Friday, May 18, 2012
The Wrong Turn/DNR
Mom, You Will Be Gone 14 Years Tomorrow At 2:20am...I Miss You So Very Much
The Wrong Turn
~ Bring out the candles on the cake,
the fanfare and confetti,
bright balloons that bob through
strong and nauseous, never dying.
In the strength of sense making,
Subtle pulsations, motion-sick swills,
contaminate the murky fusing,
~ I bring flowers for the living,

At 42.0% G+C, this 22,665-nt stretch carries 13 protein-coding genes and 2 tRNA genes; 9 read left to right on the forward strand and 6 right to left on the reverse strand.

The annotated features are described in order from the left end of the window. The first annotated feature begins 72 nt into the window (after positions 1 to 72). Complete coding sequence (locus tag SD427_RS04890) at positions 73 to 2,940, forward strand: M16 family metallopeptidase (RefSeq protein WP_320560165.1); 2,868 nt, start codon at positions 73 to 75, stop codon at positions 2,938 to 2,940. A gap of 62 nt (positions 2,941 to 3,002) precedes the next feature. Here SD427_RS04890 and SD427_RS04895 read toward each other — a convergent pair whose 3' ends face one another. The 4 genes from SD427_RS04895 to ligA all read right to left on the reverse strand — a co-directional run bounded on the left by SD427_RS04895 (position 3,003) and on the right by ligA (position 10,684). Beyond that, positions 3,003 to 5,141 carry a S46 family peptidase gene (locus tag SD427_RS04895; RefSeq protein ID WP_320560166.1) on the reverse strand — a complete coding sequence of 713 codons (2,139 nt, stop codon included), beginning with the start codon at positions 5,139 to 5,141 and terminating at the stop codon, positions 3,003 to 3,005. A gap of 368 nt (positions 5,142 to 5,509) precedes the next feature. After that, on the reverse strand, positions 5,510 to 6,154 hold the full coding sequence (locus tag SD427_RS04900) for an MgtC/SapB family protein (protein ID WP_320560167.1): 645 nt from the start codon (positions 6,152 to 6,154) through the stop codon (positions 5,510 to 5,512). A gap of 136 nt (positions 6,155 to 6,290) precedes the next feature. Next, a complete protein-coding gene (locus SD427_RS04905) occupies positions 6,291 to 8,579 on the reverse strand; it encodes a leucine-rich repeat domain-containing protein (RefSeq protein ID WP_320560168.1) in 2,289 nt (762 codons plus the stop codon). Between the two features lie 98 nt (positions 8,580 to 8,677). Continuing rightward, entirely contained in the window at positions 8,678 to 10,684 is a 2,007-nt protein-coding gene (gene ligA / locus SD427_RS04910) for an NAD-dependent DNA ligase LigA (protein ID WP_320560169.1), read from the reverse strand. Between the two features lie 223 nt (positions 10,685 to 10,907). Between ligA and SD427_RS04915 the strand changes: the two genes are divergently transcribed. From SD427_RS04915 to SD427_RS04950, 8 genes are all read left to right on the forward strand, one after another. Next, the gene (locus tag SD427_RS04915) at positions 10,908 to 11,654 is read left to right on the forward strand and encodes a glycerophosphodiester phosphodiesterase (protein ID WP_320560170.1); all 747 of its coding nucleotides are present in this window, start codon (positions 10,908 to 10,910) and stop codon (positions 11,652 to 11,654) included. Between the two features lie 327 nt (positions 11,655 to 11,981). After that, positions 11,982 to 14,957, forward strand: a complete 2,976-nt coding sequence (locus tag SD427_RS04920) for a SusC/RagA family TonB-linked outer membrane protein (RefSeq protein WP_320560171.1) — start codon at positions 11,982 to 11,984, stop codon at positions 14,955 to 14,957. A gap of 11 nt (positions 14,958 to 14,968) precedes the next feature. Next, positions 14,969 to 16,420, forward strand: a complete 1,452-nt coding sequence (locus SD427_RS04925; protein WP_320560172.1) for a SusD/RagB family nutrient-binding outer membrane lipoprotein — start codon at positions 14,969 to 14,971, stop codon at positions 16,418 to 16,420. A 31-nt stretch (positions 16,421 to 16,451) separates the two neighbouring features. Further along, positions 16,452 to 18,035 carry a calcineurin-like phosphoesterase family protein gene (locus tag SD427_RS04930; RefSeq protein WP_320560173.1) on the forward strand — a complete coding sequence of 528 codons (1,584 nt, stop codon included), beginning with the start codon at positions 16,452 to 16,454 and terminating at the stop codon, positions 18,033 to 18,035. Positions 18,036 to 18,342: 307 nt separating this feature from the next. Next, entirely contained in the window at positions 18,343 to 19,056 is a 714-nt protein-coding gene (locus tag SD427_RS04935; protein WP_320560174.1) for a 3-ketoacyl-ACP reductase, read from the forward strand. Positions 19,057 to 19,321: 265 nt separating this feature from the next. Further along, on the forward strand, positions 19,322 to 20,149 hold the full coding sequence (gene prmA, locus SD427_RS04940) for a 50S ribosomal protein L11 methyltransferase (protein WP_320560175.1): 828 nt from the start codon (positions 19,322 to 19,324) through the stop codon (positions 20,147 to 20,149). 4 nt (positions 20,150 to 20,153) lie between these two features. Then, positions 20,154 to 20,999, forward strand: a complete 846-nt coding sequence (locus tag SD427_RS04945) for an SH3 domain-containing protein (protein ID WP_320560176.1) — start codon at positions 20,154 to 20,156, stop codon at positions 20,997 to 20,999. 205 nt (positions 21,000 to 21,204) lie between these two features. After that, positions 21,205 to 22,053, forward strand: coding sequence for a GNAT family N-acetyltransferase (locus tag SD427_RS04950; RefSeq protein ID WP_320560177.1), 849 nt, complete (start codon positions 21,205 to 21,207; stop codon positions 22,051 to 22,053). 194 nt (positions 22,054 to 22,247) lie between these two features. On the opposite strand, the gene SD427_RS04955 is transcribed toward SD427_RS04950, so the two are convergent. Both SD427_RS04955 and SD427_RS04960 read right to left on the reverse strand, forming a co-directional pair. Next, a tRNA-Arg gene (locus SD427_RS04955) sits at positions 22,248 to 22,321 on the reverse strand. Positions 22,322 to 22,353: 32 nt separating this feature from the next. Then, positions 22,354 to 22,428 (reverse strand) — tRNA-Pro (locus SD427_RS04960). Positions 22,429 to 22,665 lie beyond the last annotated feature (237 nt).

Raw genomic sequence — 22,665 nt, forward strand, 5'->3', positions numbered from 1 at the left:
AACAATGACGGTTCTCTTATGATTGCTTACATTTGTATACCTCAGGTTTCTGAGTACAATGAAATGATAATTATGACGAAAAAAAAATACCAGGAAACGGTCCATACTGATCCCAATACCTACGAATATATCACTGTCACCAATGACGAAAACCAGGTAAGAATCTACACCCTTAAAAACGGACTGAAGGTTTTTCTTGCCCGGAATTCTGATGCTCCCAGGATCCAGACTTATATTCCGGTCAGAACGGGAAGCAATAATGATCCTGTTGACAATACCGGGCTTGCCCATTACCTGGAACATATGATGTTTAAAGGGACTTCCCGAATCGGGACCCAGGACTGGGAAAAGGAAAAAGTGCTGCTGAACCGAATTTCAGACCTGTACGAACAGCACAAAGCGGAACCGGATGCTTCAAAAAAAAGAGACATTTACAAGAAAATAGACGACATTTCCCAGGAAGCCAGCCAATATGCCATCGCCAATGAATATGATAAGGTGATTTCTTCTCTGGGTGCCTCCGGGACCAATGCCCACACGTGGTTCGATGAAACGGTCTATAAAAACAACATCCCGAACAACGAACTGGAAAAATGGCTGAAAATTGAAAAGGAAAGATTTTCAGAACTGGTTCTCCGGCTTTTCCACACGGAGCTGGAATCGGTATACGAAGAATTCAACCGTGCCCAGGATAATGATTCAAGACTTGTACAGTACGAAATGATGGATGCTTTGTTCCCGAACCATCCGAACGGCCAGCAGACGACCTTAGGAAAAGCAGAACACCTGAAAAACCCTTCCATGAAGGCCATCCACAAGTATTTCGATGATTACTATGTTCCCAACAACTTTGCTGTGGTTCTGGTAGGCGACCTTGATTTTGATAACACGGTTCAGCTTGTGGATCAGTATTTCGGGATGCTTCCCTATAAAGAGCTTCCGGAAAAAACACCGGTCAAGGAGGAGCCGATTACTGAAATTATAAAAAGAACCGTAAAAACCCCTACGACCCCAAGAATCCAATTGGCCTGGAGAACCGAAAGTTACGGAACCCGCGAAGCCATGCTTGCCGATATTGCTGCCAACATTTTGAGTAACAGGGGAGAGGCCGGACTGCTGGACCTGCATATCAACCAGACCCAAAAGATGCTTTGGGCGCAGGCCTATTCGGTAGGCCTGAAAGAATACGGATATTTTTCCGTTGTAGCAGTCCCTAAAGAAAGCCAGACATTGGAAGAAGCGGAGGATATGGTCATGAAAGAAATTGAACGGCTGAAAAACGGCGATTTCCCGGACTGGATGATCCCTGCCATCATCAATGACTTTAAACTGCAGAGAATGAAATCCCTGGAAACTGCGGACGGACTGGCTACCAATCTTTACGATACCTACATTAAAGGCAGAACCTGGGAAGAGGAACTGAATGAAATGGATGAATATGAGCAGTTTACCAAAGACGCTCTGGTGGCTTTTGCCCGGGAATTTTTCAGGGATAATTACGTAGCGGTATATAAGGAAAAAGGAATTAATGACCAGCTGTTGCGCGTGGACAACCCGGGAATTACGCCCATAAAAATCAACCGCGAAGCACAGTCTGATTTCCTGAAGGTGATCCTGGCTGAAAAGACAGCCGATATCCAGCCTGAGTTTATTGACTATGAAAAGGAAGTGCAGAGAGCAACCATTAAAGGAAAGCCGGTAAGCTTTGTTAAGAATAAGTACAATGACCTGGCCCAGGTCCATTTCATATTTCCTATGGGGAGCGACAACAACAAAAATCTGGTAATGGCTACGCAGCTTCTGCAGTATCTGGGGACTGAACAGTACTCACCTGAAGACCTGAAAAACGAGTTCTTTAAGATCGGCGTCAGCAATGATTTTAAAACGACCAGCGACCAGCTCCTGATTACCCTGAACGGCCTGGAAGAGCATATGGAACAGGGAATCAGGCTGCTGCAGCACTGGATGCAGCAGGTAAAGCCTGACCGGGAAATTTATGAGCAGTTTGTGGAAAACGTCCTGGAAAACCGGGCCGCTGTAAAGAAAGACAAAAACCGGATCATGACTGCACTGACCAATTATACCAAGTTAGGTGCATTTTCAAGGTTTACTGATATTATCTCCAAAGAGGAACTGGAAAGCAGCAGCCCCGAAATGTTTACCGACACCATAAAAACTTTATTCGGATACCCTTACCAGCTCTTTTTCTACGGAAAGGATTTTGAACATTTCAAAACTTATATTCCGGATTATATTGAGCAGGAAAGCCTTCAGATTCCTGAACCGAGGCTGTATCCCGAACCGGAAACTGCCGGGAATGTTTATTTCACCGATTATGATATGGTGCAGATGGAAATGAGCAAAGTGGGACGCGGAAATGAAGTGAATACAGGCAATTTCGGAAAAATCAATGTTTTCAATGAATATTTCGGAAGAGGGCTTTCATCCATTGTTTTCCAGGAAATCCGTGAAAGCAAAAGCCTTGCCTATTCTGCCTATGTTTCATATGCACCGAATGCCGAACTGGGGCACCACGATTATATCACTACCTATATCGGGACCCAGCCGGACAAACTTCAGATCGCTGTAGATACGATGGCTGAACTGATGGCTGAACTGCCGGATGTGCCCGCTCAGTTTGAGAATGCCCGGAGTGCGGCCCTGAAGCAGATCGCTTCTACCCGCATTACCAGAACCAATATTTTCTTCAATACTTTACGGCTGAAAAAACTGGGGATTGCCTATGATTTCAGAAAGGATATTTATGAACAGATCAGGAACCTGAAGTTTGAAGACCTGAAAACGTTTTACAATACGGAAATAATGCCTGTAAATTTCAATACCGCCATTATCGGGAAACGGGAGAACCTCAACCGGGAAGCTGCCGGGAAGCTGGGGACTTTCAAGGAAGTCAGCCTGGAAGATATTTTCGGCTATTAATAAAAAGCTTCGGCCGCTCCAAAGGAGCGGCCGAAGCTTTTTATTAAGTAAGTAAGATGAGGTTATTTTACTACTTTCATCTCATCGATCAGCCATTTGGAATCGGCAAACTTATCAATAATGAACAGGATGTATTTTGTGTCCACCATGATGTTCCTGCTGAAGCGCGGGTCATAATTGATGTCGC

long breathy lyrics to fill the stillness,
a smile painted in place.
All around me faces from faded photographs,
filmy eyes frosted, cold.
Credulously the blister on my heel
becomes delicate pleasure,
proof that I can feel.
The icy ping hits me like a hailstorm.
I begin to cry,
"Where are you Mom,
I know you're in there"
Mom please tell me
you only took a wrong turn
in this your last journey.
~ Some one please stop this
May 19th, 1998